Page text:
Unfortunately for consumers, only about 7 percent of the state’s 361 licensed childcare centers have national accreditation. That leaves parents wondering where the vast majority of centers rate in terms of quality.

To fill that gap, DHHR officials hope to put in place the standards and mechanisms to use something like a five-star rating system for parents to consider when they look for childcare options. Such an approach, with reimbursement rates tied to the quality ratings, has been adopted by many other states.

The National Conference of State Legislatures says quality rating systems like the one being sought by the DHHR have been a key component in efforts to improve children’s development and learning in childcare centers. Such an approach gives providers an incentive to improve, allows parents to more easily identify higher-quality settings for their children and gives policymakers a way to measure improvements.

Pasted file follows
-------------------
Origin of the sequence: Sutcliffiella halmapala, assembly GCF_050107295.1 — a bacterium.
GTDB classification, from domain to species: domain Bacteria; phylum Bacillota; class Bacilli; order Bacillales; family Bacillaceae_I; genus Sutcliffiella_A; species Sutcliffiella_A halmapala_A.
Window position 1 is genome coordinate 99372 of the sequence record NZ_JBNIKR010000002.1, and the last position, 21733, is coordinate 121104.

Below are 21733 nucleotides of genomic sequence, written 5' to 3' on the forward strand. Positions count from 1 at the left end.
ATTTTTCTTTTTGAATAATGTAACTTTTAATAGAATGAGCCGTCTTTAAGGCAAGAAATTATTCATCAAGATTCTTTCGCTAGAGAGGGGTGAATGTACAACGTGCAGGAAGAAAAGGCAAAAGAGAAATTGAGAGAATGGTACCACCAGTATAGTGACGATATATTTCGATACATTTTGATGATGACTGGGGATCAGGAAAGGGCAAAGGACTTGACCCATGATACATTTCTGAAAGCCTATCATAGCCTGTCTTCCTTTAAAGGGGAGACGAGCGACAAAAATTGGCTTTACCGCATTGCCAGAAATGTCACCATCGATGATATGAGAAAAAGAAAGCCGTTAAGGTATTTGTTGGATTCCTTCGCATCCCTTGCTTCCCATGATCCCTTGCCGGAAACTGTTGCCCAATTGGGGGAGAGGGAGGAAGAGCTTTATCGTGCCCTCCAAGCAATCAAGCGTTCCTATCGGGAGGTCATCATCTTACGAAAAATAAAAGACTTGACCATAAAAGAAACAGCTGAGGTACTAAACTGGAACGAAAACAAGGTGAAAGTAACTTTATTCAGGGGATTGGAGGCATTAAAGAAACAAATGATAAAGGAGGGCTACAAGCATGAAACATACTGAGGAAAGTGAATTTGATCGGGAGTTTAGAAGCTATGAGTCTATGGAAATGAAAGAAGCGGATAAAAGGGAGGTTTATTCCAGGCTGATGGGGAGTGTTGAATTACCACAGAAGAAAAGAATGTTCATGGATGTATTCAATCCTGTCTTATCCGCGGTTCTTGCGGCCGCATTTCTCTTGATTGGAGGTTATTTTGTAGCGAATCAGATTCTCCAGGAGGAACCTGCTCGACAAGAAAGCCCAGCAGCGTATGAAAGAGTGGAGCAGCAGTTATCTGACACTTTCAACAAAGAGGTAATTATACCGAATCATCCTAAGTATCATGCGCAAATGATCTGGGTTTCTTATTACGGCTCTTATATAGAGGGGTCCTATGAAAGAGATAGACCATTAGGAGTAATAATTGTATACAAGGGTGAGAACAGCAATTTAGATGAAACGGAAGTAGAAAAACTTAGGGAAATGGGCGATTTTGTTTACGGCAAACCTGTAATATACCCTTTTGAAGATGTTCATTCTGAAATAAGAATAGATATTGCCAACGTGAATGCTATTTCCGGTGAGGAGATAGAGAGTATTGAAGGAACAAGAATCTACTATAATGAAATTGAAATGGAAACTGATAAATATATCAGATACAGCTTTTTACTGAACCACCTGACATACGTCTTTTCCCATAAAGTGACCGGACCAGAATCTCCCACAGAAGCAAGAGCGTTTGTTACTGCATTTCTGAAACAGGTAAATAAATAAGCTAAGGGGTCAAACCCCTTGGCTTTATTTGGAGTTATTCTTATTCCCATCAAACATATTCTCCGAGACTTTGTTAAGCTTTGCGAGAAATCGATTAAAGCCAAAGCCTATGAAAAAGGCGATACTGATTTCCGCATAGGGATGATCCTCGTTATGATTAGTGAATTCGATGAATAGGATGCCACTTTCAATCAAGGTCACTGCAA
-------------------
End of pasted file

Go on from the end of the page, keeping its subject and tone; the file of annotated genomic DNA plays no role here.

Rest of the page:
Fully implementing the system sought by the DHHR won’t necessarily be cheap; a Marshall University study concluded in 2011 that a high-quality childcare rating system might cost as much as $82 million. However, children are one of the state’s most important assets for the future, and strategies for improving the quality of their care and development merit the investment. Lawmakers, the governor and the DHHR should come up with a way to accomplish this.